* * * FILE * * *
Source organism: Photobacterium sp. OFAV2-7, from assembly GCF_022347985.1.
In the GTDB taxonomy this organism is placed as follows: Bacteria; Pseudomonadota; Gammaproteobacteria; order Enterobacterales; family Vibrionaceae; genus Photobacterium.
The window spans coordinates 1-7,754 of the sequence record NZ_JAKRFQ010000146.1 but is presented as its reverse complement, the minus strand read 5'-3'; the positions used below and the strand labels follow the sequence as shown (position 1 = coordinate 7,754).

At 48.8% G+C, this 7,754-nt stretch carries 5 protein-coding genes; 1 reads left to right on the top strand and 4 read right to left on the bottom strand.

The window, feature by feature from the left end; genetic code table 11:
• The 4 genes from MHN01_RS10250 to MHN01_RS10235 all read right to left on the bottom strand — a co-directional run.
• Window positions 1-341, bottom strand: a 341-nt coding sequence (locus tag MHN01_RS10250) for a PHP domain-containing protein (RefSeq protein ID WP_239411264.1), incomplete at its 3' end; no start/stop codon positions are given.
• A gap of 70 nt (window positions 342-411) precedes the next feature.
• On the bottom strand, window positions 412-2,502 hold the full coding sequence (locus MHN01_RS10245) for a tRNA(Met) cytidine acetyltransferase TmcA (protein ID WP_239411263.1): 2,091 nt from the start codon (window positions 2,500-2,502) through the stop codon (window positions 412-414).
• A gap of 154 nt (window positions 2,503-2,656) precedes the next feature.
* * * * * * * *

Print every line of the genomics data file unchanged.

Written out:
Source organism: Photobacterium sp. OFAV2-7, from assembly GCF_022347985.1.
In the GTDB taxonomy this organism is placed as follows: Bacteria; Pseudomonadota; Gammaproteobacteria; order Enterobacterales; family Vibrionaceae; genus Photobacterium.
The window spans coordinates 1-7,754 of the sequence record NZ_JAKRFQ010000146.1 but is presented as its reverse complement, the minus strand read 5'-3'; the positions used below and the strand labels follow the sequence as shown (position 1 = coordinate 7,754).

At 48.8% G+C, this 7,754-nt stretch carries 5 protein-coding genes; 1 reads left to right on the top strand and 4 read right to left on the bottom strand.

The window, feature by feature from the left end; genetic code table 11:
• The 4 genes from MHN01_RS10250 to MHN01_RS10235 all read right to left on the bottom strand — a co-directional run.
• Window positions 1-341, bottom strand: a 341-nt coding sequence (locus tag MHN01_RS10250) for a PHP domain-containing protein (RefSeq protein ID WP_239411264.1), incomplete at its 3' end; no start/stop codon positions are given.
• A gap of 70 nt (window positions 342-411) precedes the next feature.
• On the bottom strand, window positions 412-2,502 hold the full coding sequence (locus MHN01_RS10245) for a tRNA(Met) cytidine acetyltransferase TmcA (protein ID WP_239411263.1): 2,091 nt from the start codon (window positions 2,500-2,502) through the stop codon (window positions 412-414).
• A gap of 154 nt (window positions 2,503-2,656) precedes the next feature.